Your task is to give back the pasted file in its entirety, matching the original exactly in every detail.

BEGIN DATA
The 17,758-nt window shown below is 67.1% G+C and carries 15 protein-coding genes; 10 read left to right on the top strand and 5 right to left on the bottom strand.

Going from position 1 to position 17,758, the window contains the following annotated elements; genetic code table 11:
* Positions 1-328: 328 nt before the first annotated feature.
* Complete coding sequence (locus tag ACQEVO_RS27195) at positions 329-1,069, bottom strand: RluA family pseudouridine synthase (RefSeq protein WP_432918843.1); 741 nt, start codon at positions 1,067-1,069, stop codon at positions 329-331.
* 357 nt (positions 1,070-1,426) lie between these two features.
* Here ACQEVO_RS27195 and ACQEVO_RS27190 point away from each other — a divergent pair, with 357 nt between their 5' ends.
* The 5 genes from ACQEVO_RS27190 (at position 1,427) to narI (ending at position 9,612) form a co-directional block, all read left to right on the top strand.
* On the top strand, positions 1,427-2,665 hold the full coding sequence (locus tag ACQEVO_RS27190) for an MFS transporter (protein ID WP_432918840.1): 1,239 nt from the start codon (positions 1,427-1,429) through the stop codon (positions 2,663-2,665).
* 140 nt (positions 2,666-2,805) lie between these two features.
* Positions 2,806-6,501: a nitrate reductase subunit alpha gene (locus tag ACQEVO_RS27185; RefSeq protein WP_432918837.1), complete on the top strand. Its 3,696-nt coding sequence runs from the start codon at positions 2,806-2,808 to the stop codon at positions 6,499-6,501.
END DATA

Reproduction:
The 17,758-nt window shown below is 67.1% G+C and carries 15 protein-coding genes; 10 read left to right on the top strand and 5 right to left on the bottom strand.

Going from position 1 to position 17,758, the window contains the following annotated elements; genetic code table 11:
* Positions 1-328: 328 nt before the first annotated feature.
* Complete coding sequence (locus tag ACQEVO_RS27195) at positions 329-1,069, bottom strand: RluA family pseudouridine synthase (RefSeq protein WP_432918843.1); 741 nt, start codon at positions 1,067-1,069, stop codon at positions 329-331.
* 357 nt (positions 1,070-1,426) lie between these two features.
* Here ACQEVO_RS27195 and ACQEVO_RS27190 point away from each other — a divergent pair, with 357 nt between their 5' ends.
* The 5 genes from ACQEVO_RS27190 (at position 1,427) to narI (ending at position 9,612) form a co-directional block, all read left to right on the top strand.
* On the top strand, positions 1,427-2,665 hold the full coding sequence (locus tag ACQEVO_RS27190) for an MFS transporter (protein ID WP_432918840.1): 1,239 nt from the start codon (positions 1,427-1,429) through the stop codon (positions 2,663-2,665).
* 140 nt (positions 2,666-2,805) lie between these two features.
* Positions 2,806-6,501: a nitrate reductase subunit alpha gene (locus tag ACQEVO_RS27185; RefSeq protein WP_432918837.1), complete on the top strand. Its 3,696-nt coding sequence runs from the start codon at positions 2,806-2,808 to the stop codon at positions 6,499-6,501.